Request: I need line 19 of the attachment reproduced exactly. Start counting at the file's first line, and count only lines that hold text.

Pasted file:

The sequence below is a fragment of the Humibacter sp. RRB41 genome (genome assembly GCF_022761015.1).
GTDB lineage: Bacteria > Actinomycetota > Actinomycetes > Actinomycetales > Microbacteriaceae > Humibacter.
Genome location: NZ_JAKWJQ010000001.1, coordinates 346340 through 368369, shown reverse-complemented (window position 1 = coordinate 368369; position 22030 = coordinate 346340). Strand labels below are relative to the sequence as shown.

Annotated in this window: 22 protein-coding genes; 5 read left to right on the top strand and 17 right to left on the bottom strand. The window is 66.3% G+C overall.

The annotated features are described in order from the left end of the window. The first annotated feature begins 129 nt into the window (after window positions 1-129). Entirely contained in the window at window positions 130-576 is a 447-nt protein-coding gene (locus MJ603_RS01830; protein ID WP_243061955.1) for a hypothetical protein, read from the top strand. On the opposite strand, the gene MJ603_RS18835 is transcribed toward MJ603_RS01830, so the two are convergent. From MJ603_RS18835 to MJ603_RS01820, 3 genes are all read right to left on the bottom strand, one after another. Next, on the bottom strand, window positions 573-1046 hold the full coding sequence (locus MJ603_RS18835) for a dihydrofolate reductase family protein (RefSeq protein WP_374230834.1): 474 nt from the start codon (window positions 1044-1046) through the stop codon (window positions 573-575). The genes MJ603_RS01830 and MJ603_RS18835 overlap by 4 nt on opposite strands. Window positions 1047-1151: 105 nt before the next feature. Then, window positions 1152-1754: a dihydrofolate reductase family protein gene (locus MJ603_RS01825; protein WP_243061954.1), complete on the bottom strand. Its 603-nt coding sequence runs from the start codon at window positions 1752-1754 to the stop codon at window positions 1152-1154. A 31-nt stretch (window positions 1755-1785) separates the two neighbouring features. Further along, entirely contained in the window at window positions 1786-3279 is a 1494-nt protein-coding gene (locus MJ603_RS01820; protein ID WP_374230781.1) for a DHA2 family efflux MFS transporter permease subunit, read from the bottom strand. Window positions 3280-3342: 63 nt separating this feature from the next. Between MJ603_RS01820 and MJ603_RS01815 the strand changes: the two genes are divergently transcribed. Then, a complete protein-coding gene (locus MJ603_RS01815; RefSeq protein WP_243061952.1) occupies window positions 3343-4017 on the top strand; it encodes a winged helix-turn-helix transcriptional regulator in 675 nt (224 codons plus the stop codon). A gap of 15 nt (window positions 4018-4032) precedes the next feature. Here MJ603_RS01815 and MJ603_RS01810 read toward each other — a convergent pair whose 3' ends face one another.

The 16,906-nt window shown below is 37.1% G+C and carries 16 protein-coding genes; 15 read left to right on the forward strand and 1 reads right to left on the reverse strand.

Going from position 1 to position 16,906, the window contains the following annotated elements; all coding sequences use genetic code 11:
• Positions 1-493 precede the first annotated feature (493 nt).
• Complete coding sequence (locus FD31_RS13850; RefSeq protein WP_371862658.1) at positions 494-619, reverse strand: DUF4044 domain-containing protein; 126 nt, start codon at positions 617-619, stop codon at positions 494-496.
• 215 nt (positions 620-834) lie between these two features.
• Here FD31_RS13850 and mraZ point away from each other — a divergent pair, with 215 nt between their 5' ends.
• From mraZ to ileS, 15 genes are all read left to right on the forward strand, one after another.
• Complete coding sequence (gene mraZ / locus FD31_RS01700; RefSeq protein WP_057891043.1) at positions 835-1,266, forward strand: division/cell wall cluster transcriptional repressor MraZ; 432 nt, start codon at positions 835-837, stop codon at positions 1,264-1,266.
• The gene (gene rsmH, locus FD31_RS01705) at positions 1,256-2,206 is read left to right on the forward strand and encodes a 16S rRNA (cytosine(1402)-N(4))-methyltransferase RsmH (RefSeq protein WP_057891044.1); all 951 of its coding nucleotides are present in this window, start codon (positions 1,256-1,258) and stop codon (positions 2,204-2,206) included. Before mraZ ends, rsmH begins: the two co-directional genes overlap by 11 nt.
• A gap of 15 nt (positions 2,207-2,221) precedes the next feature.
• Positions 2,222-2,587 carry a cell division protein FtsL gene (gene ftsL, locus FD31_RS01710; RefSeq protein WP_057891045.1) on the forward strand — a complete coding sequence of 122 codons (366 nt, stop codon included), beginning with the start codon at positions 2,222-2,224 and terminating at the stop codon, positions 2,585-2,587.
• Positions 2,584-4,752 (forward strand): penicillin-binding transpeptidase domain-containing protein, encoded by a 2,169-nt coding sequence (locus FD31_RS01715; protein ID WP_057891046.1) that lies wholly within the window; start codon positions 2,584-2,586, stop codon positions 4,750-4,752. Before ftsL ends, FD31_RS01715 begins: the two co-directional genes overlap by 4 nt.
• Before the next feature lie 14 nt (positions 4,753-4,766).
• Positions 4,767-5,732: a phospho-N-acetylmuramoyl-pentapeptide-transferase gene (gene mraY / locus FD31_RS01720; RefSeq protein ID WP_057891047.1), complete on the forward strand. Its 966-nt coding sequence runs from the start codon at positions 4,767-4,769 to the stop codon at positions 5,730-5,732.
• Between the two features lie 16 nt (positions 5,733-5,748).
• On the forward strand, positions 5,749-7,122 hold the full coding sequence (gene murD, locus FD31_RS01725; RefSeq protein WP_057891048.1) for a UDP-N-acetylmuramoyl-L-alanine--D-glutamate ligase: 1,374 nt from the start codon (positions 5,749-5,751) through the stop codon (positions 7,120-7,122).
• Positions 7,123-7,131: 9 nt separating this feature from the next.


• Positions 4,767-5,732: a phospho-N-acetylmuramoyl-pentapeptide-transferase gene (gene mraY / locus FD31_RS01720; RefSeq protein ID WP_057891047.1), complete on the forward strand. Its 966-nt coding sequence runs from the start codon at positions 4,767-4,769 to the stop codon at positions 5,730-5,732.